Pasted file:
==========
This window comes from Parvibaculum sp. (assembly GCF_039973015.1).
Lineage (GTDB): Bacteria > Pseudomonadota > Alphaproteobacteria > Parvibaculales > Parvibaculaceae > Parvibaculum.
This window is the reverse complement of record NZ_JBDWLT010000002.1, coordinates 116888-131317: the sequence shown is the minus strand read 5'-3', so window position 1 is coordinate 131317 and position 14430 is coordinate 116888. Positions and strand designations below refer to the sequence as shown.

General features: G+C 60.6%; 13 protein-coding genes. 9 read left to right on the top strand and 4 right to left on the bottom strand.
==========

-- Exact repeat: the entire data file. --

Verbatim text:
This window comes from Parvibaculum sp. (assembly GCF_039973015.1).
Lineage (GTDB): Bacteria > Pseudomonadota > Alphaproteobacteria > Parvibaculales > Parvibaculaceae > Parvibaculum.
This window is the reverse complement of record NZ_JBDWLT010000002.1, coordinates 116888-131317: the sequence shown is the minus strand read 5'-3', so window position 1 is coordinate 131317 and position 14430 is coordinate 116888. Positions and strand designations below refer to the sequence as shown.

General features: G+C 60.6%; 13 protein-coding genes. 9 read left to right on the top strand and 4 right to left on the bottom strand.